Gerard Manley Hopkins

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Gerard Manley Hopkins (1844-1889) was an English poet of the Victorian era. Hopkins was born near London to a very large middle-class family. After attending Highgate School for most of his youth, Hopkins entered Oxford in 1863, where he was exposed to both secular and religious teachings. He was particularly interested first in the High Church movement represented at Oxford by Edward Pusey, and then in Roman Catholicism. Influenced by John Henry Newman's conversion to Rome, Hopkins entered the Roman Catholic Church in 1866.

At Oxford in the early 1860s, Hopkins had written many poems, but after his conversion, he burned many of these works, believing that his lifestyle, that is, his writing, was in contradiction to his beliefs. He considered his poems "personal satisfactions" which had nothing to do with his spiritual life. Only after his superiors in the church encouraged him to do so did he continue to write poetry. In 1876, he wrote The Wreck of the Deutschland, a long ode about the wreck of a ship in which five nuns were drowned.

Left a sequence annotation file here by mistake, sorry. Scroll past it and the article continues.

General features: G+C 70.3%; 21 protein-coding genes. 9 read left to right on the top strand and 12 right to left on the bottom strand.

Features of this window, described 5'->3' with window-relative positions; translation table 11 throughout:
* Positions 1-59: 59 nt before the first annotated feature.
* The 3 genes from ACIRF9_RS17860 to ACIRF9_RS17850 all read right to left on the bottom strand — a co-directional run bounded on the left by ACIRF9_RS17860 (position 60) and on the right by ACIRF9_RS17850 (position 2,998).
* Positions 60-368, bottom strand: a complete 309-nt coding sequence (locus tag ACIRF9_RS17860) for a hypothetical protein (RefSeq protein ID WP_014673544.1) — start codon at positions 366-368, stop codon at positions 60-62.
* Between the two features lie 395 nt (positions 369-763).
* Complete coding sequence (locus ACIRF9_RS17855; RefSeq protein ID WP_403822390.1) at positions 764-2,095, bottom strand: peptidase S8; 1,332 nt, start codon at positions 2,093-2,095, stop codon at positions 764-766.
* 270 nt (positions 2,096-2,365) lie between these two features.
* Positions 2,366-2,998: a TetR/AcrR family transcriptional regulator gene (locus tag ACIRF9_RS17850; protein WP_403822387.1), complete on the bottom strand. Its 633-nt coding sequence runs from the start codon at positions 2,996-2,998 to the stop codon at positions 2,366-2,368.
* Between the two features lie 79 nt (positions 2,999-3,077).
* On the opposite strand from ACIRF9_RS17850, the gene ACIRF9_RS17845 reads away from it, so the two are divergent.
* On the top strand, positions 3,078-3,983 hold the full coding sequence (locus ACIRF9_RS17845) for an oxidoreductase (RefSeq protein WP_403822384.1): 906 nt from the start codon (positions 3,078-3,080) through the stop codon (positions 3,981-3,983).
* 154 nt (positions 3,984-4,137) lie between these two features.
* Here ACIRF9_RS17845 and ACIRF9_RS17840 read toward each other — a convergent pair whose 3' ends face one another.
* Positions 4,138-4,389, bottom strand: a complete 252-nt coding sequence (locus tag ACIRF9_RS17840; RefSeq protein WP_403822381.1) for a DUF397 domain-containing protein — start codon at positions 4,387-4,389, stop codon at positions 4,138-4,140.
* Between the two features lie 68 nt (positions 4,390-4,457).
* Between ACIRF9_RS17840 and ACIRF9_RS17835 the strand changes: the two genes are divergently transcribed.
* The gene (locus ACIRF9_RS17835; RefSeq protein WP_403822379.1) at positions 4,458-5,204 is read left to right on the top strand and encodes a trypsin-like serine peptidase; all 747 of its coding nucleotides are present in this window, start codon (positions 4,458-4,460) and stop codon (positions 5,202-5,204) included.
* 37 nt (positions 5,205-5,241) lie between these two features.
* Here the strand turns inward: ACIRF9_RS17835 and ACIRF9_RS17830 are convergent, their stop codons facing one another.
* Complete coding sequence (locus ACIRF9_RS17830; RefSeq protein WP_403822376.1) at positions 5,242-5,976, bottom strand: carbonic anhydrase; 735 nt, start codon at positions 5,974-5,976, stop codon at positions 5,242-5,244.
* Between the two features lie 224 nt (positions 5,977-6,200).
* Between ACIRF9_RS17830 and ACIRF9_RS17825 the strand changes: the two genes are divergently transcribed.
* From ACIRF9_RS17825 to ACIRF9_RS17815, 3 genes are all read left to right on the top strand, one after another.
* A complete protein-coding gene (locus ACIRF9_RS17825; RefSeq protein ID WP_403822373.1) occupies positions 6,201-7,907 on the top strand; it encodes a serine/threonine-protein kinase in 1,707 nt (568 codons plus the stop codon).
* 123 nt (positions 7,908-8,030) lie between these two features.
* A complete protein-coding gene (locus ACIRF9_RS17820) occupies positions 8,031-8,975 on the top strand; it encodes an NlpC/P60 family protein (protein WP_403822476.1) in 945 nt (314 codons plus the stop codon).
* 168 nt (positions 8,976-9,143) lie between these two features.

His poetry, which features originality in rhythm and a focus on alliteration, was only collected and published after his death. Perhaps his most well-known poem is "Pied Beauty".

Glory be to God for dappled things—
For skies of couple-colour as a brinded cow;
For rose-moles all in stipple upon trout that swim;
Fresh-firecoal chestnut-falls; finches’ wings;
Landscape plotted and pieced—fold, fallow, and plough;
And áll trádes, their gear and tackle and trim.
All things counter, original, spare, strange;
Whatever is fickle, freckled (who knows how?)
With swift, slow; sweet, sour; adazzle, dim;
He fathers-forth whose beauty is past change:
Praise him.